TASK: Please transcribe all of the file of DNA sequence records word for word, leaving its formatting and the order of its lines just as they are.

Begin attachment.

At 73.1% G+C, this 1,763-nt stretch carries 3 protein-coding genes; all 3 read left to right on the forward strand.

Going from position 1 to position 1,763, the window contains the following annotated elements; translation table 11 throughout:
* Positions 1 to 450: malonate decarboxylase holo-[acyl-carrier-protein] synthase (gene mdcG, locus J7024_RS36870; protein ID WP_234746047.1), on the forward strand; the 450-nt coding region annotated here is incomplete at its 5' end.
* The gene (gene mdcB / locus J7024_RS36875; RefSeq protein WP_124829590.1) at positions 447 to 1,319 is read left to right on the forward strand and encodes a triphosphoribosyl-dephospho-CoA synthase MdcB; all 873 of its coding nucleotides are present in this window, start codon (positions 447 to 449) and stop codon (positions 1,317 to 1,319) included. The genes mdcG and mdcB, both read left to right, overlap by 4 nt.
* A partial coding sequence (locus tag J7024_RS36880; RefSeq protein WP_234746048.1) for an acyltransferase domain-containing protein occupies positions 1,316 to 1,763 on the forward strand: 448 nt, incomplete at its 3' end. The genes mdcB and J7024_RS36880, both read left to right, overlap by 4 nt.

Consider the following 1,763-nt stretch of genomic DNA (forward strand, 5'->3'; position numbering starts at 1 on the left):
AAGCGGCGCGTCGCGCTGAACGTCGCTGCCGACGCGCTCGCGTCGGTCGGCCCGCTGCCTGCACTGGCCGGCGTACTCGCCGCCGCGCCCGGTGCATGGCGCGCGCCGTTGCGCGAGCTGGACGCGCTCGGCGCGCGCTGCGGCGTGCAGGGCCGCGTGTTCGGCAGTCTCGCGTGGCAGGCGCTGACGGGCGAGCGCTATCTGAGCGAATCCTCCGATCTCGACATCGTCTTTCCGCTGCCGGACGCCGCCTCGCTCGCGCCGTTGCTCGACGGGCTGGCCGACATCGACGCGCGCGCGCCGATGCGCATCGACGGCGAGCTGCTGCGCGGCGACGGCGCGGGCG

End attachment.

At 73.1% G+C, this 1,763-nt stretch carries 3 protein-coding genes; all 3 read left to right on the forward strand.

Going from position 1 to position 1,763, the window contains the following annotated elements; translation table 11 throughout:
* Positions 1 to 450: malonate decarboxylase holo-[acyl-carrier-protein] synthase (gene mdcG, locus J7024_RS36870; protein ID WP_234746047.1), on the forward strand; the 450-nt coding region annotated here is incomplete at its 5' end.
* The gene (gene mdcB / locus J7024_RS36875; RefSeq protein WP_124829590.1) at positions 447 to 1,319 is read left to right on the forward strand and encodes a triphosphoribosyl-dephospho-CoA synthase MdcB; all 873 of its coding nucleotides are present in this window, start codon (positions 447 to 449) and stop codon (positions 1,317 to 1,319) included. The genes mdcG and mdcB, both read left to right, overlap by 4 nt.
* A partial coding sequence (locus tag J7024_RS36880; RefSeq protein WP_234746048.1) for an acyltransferase domain-containing protein occupies positions 1,316 to 1,763 on the forward strand: 448 nt, incomplete at its 3' end. The genes mdcB and J7024_RS36880, both read left to right, overlap by 4 nt.

Consider the following 1,763-nt stretch of genomic DNA (forward strand, 5'->3'; position numbering starts at 1 on the left):
AAGCGGCGCGTCGCGCTGAACGTCGCTGCCGACGCGCTCGCGTCGGTCGGCCCGCTGCCTGCACTGGCCGGCGTACTCGCCGCCGCGCCCGGTGCATGGCGCGCGCCGTTGCGCGAGCTGGACGCGCTCGGCGCGCGCTGCGGCGTGCAGGGCCGCGTGTTCGGCAGTCTCGCGTGGCAGGCGCTGACGGGCGAGCGCTATCTGAGCGAATCCTCCGATCTCGACATCGTCTTTCCGCTGCCGGACGCCGCCTCGCTCGCGCCGTTGCTCGACGGGCTGGCCGACATCGACGCGCGCGCGCCGATGCGCATCGACGGCGAGCTGCTGCGCGGCGACGGCGCGGGCG